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Opinion: Israel and Hamas break bones, but who will cry first? | ASHARQ AL-AWSAT English Archive 2005 -2017
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A Palestinian protester throws stones towards Israeli troops (unseen) during clashes on August 1, 2014 near the main entrance of the West bank city of Bethlehem following a protest against Israel’s military operation in the Gaza Strip. AFP PHOTO/ MUSA AL SHAER

As I was writing this article, the war in Gaza had escalated into a war of bone-breaking between Hamas and its Palestinian allies on one hand and Israel on another. The war is no longer a walk in the park for Israel in which jets roam Gaza and turn its people’s lives into hell by killing them, destroying their houses and intimidating them into continuously fleeing their homes to take refuge inside cramped schools. We can imagine the fear, panic and grief as more people die and are injured. Now that the Israeli army has launched its ground assault on Gaza, Israeli souls have come closer to Palestinian fire. The number of Israelis killed was no more than two when the war began. By the time I wrote this article, it had reached 33. It’s true that the number of Palestinians killed is more than 1,000 and that several thousands more were injured, but all this has a price now.

The price Israel is paying does not only include the fall of tens of its soldiers, but it also includes the suspension of flights to Ben Gurion Airport. Israel now knows the meaning of war, but perhaps not as much as Palestinians do. But Palestinian blood no longer comes at a price, it seems. The war is still in its first phase, because both parties are no longer capable of accepting a ceasefire: it would mean losing the entire war.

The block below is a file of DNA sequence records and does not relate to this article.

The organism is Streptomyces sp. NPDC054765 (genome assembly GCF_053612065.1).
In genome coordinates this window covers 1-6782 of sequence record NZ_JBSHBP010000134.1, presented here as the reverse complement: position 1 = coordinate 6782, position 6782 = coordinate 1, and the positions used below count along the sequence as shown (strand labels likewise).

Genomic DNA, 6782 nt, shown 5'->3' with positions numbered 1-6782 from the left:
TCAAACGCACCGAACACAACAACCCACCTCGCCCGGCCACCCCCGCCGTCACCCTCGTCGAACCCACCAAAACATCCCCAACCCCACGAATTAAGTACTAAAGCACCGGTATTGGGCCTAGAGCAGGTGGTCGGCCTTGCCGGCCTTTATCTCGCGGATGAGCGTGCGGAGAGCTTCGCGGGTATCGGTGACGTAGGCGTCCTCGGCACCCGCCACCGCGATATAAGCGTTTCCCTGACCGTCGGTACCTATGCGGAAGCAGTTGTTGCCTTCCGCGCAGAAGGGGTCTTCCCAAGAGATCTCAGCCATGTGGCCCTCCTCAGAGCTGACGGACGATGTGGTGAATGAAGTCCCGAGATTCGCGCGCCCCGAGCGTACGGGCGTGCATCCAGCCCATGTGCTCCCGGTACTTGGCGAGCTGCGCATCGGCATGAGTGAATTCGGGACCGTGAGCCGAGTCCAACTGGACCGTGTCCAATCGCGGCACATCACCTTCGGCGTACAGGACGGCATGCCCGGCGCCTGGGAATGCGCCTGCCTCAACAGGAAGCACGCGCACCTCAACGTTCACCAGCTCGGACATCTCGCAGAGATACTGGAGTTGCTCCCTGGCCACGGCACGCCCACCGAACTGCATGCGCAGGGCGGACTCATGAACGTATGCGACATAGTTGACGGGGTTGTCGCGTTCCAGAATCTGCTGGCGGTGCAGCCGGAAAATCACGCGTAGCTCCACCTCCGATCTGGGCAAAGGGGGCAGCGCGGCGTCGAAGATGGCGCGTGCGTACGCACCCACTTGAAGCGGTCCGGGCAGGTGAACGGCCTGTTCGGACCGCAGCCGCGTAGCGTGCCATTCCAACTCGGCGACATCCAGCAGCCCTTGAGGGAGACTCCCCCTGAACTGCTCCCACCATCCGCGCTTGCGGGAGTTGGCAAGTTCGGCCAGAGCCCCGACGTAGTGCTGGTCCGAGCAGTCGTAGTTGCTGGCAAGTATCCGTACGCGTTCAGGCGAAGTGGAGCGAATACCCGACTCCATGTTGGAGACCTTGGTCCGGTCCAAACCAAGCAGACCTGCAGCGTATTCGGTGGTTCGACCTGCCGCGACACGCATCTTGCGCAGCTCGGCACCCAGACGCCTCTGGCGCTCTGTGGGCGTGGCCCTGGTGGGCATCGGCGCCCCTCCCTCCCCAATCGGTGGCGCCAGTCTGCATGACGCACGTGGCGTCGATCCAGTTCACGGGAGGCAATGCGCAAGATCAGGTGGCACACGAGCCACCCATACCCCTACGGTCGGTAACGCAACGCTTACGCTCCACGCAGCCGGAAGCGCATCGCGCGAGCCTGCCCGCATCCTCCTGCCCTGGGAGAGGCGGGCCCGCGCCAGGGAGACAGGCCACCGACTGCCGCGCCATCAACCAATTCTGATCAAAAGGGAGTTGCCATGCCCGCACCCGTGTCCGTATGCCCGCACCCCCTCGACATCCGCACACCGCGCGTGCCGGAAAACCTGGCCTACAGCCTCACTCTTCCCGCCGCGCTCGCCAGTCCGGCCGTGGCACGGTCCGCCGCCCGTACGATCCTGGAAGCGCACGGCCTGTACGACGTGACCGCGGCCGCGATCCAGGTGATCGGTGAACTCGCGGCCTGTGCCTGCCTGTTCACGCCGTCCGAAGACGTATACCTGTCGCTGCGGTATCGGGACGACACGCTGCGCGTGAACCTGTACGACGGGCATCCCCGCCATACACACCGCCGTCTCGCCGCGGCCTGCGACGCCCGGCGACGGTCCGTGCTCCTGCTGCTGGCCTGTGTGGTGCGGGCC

Regardless of which path led Palestinians and Israelis towards this war, it began with a series of surprises. The first Israeli surprise was the efficiency of its Iron Dome in protecting its major cities. At one point, it seemed like Israel could co-exist with danger. However, domestic pressures quickly forced the Israeli government to deal with the state of fear that affected life in Israel. A series of Palestinian surprises also surfaced. It began with the intensity of the Palestinian missiles, which suggest they have a large stockpile that, in my mind, could not have been amassed through smuggling operations.